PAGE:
The three main black power movements, the British Black Panthers, the Black Liberation Front and the Black Unity and Freedom Party all initially attracted women members, but women often found that their issues were not taken seriously.[27][31] According to scholars such as John Narayan and W. Chris Johnson, women activists in these movements often felt that they were the "oppressed of the oppressed" and "most exploited" because they were impacted by the same racial and class discrimination as Black males, but also had to face sexism from both white and Black men.[4][32]

By 1973, the British Black Panthers had dissolved and women in the other two political groups stopped gathering.[33][34] In 1974 Bean, Zainab Abbas and Wong formed part of the British delegation to the Sixth Pan-African Congress, which was hosted in Dar es Salaam, Tanzania. The British delegates' address to the Congress reiterated the commitment of Black Britons to the liberation of Africans, people of African descent, and others throughout the world, from colonial policies, imperialism, and racism.[35]

Women's rights[edit]

In 1973, Bean joined with Abbas, Beverley Bryan, Olive Morris, Liz Obi and other activists to found the Brixton Black Women's Group (BBWG).[1][27][34] Though they were accused by some male activists of splitting the Black struggle, the women believed that their issues were not being heard and wanted to find solutions by working with other women, including women's groups in Africa.[36] Gail Lewis, a BBWG member, stated in a 2019 interview in Feminist Theory:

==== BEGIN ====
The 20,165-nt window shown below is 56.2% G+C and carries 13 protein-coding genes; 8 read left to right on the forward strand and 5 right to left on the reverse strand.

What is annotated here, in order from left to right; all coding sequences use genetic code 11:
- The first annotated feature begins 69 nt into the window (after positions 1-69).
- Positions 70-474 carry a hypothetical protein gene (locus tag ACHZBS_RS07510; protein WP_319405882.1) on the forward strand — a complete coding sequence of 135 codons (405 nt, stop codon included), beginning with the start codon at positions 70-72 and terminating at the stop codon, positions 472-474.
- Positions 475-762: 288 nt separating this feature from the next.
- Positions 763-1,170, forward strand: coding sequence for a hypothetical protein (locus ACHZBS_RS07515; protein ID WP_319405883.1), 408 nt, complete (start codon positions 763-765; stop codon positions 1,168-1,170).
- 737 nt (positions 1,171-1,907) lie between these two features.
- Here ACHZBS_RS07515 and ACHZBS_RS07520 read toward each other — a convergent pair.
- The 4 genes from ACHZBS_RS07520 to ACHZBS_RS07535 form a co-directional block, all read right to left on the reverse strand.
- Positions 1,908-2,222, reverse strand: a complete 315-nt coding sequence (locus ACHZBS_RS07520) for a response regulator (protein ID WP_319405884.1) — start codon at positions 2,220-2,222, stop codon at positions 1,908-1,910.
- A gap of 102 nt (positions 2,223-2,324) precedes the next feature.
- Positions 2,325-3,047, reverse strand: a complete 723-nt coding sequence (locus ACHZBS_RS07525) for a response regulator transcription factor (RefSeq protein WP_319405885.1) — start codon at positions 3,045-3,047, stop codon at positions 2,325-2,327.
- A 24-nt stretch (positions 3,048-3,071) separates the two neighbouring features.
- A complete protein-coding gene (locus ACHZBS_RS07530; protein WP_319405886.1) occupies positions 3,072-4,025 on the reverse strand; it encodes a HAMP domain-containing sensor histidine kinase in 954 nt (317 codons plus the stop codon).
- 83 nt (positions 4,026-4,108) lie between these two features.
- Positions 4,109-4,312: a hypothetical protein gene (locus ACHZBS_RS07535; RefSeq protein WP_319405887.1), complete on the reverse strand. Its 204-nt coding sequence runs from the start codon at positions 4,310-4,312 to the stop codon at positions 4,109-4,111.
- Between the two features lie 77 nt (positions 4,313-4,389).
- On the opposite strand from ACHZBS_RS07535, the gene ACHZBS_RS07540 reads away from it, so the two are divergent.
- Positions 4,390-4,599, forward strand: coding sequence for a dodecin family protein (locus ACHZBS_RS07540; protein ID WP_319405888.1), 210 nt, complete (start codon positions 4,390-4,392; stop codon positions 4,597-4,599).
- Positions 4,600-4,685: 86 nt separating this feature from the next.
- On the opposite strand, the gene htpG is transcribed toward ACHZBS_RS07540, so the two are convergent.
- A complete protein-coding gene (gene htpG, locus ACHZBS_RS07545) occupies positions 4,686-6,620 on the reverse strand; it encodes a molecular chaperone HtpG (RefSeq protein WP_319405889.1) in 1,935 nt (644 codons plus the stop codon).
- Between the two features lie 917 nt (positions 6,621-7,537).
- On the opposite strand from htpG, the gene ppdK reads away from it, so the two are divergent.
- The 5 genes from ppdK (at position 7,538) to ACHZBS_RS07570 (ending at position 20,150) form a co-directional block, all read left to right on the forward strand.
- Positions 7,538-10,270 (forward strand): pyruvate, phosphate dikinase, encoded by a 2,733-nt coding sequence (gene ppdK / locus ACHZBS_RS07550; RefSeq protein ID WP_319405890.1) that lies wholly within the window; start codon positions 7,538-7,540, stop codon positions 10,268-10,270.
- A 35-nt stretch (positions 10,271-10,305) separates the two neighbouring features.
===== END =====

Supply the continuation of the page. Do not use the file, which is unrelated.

Activism was understood in a singular way, even if it happened in a multiplicity of places/spaces of life: work, the courtroom, the police station, the school, the local and central state. …It happens in all our kitchens, because whether they're from the Caribbean or from the African Continent or South Asia the women were leading from the kitchen. And by 'the kitchen' I mean an understanding that the lived realities and social relations of the kitchen were as much about politics as everything else, including the bedroom. And I also mean that 'the kitchen' was and is a place of political learning and theory-making. …[I]n that kind of register, and then of course we would – we being me, and Avtar [Brah] who was with Southall Black Sisters then, and Gerlin Bean, and all these people – would raise these questions with the guys. In Brixton we had a very tense relationship with Race Today, around feminism really, but they didn't just write us off, and it wasn't really hostile.[37]